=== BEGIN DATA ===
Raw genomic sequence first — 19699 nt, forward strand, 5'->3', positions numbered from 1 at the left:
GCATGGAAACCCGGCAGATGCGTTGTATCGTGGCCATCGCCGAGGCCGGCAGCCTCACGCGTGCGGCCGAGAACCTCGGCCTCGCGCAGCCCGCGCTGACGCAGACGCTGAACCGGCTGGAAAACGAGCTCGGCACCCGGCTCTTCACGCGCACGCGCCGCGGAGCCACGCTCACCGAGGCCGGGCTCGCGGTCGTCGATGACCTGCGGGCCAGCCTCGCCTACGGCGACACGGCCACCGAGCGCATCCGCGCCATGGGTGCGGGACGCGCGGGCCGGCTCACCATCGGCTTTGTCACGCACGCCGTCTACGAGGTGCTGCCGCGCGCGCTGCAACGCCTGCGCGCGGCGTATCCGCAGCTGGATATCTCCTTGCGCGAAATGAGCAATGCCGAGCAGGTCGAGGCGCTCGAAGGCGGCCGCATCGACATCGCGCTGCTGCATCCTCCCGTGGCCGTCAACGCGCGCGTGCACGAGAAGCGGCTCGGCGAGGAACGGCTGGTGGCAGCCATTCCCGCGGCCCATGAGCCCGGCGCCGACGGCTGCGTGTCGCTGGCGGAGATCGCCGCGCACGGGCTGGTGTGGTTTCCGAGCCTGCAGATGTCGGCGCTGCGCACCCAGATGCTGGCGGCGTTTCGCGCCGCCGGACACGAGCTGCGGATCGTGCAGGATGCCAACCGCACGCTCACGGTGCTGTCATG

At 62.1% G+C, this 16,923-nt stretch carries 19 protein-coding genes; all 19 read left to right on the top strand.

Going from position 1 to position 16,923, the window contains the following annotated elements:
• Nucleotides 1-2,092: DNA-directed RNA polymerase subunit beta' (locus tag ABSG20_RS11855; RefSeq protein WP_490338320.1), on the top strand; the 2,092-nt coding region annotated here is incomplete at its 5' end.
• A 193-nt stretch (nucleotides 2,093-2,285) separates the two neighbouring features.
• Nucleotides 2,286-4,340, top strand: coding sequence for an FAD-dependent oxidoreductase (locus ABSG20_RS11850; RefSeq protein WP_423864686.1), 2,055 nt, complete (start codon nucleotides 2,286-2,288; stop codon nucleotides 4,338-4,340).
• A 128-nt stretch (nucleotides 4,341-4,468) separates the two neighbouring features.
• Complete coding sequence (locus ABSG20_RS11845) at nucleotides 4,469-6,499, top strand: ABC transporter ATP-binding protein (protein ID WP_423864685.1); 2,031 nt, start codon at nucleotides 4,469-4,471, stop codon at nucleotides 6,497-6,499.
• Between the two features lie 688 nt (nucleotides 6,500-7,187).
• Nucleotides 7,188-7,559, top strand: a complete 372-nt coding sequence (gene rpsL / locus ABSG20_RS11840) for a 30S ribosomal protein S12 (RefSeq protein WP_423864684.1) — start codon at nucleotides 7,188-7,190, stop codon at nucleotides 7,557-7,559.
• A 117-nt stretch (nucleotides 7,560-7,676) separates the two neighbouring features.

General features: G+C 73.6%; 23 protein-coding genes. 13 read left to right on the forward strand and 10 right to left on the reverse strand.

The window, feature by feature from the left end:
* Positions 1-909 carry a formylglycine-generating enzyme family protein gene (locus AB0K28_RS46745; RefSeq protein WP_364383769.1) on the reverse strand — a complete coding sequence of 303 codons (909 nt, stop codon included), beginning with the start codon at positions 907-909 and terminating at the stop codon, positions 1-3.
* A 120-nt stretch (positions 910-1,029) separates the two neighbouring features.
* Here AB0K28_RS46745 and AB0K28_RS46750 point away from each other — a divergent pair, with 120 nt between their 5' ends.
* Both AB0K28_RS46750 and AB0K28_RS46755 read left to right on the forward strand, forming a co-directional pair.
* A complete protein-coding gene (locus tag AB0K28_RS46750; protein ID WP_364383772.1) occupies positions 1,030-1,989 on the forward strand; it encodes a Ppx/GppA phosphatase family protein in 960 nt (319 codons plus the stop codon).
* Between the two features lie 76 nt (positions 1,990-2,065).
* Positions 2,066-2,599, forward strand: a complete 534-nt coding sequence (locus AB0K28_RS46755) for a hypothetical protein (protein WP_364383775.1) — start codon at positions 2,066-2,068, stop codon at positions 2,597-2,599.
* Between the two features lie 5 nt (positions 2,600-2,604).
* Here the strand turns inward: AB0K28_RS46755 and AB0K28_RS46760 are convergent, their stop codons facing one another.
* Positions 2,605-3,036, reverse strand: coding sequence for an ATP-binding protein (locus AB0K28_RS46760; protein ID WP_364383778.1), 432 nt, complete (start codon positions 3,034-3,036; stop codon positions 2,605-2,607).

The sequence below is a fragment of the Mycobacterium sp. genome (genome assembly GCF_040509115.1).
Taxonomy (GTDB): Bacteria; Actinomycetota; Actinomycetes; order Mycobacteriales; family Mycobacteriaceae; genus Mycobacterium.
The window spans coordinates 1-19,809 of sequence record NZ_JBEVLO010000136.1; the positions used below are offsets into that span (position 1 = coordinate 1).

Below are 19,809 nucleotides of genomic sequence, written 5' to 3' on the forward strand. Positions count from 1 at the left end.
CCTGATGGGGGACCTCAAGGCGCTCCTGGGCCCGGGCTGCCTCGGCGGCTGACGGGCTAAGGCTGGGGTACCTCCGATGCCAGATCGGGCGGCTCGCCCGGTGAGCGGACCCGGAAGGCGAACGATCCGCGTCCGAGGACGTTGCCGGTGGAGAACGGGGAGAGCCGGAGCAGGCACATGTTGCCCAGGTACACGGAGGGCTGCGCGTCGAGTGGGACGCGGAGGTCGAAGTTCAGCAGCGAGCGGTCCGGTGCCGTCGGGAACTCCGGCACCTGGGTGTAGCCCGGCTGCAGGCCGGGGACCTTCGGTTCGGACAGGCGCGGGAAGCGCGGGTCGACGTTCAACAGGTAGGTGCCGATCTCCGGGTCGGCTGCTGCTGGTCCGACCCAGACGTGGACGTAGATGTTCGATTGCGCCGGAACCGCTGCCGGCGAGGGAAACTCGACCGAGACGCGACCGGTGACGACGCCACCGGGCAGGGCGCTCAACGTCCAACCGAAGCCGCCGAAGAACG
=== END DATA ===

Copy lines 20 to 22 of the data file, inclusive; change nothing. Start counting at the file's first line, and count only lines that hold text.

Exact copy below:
* Between the two features lie 76 nt (positions 1,990-2,065).
* Positions 2,066-2,599, forward strand: a complete 534-nt coding sequence (locus AB0K28_RS46755) for a hypothetical protein (protein WP_364383775.1) — start codon at positions 2,066-2,068, stop codon at positions 2,597-2,599.
* Between the two features lie 5 nt (positions 2,600-2,604).